What Has LISC Learned about Community Development in 30 Years?

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April 8, 2011; Source: National League of Cities | Neil Peirce has spent as much time as anyone in journalism monitoring and documenting the progress of the Local Initiatives Support Corporation, the nation’s largest nonprofit community development financial intermediary, created by the Ford Foundation. Here he offers a perspective on LISC’s first thirty years and where it might go next, reporting on LISC’s 30th anniversary gathering on March 24th.

Nearly everyone knows something about LISC’s role in shaping and leading the community development industry. Its first executive director was Mike Sviridoff, a former Ford Foundation Vice President for National Affairs, a mentor to many of us who grew up in the sector. Its second CEO was Paul Grogan who now heads The Boston Foundation, and the current head of the organization, Michael Rubinger, was recruited from Pew. Many NPQ readers know from our reporting about LISC’s selection as one of the Social Innovation Fund grantees. LISC routinely ranks among the top nonprofits in the nation ranked by fundraising and by total assets (especially considering its affiliation with the National Equity Fund).

But for all of that, community development is hardly on the upswing. LISC has demonstrated the importance of building a strong, neighborhood-based nonprofit infrastructure, but the foundations have been straying from that LISC lesson. In fact, one wonders where foundations are in their historic commitment to community development. Kathy Wylde, president of the business-led Partnership for New York City, told the participants at LISC’s 30th anniversary program that community development is “hardly mentioned” by banks and corporations she knows. Wylde’s concern with the disappearance of community development in philanthropic conversations and Paul Light’s warning that the collapse of nonprofits in this economy is going to lead to “service deserts” for poor people add up to a huge challenge to a community development intermediary like LISC.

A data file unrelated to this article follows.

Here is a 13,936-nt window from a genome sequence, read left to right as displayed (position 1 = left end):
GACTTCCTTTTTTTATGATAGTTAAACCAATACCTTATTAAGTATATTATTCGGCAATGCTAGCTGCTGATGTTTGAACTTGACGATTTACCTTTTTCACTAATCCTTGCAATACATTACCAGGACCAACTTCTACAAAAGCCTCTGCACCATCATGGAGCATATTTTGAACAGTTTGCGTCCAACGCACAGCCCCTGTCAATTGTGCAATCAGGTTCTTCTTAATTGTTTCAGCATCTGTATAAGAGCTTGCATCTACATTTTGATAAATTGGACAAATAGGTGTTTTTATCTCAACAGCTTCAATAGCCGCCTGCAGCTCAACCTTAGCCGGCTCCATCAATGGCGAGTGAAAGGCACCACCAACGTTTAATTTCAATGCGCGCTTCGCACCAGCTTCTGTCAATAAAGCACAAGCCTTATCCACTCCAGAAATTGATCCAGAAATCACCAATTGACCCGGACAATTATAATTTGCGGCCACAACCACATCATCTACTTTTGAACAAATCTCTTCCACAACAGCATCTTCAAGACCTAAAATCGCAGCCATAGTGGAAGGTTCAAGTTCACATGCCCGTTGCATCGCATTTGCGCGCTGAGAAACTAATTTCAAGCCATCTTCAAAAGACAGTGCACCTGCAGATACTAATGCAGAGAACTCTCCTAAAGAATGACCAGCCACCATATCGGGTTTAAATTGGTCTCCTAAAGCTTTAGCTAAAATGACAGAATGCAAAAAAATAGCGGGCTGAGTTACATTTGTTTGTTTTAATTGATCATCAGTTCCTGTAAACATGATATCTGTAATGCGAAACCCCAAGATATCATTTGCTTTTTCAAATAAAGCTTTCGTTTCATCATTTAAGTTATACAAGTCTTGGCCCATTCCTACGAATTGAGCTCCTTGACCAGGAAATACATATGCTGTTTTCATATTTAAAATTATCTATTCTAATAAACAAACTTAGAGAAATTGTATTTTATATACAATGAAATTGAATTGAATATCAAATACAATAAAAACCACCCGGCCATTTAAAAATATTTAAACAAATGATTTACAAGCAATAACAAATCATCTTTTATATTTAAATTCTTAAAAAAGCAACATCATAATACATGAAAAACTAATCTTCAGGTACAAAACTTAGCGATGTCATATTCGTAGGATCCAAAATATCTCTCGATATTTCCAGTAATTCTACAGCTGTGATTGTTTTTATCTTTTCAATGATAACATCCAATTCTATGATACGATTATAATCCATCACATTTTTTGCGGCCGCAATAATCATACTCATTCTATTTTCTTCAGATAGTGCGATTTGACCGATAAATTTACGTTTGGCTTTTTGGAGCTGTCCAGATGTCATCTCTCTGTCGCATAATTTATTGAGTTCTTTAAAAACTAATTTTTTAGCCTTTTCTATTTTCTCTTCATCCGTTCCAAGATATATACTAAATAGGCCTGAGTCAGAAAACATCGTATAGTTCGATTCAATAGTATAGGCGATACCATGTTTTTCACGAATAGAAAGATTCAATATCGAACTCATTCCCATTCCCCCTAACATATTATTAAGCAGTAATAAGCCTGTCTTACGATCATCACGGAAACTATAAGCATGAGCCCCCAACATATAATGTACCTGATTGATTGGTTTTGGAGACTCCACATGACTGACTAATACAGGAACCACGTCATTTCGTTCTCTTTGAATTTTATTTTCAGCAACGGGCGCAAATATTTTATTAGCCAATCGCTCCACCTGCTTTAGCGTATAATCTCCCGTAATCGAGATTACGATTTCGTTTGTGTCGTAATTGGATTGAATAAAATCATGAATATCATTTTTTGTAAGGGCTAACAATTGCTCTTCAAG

LISC’s Social Innovation Fund program stands out for its commitment to locally based nonprofits, but an unfortunate trend in social innovation and in philanthropy is a diminution of community-based nonprofits in favor of larger social entrepreneurial franchises that do not convey much of a feel of being much committed to the idea of local, community resident governance. The successes that LISC has facilitated in housing, schools, supermarkets, and child care centers are not simply financial innovations, but successes because they become organic parts of their neighborhoods, institutions and assets that are connected to the infrastructure of community development corporations that LISC has nurtured over these decades.

Why aren’t corporations and banks talking about community development? Perhaps it’s because community development has to show its mettle in a recession where the underlying problem is a combination of unemployment and underemployment. Plus there is the nation’s ongoing mortgage foreclosure crisis that is undoing, in some localities, decades of community development accomplishments.

Former Rockefeller President (and former LISC board member) Peter Goldmark told the crowd at the 30th anniversary gathering that LISC, and the community development industry overall, had to work “to design, test, make work a community-based formula to put folks back to work.” He suggested that LISC and its allies might “create an employment system as effective as community development has been – a system that other organizations and foundations will want to buy into.”

In community development, we used to talk about economic development as an art, not a science. Have community developers and their foundation investors found the formula to convert the art to a science?—Rick Cohen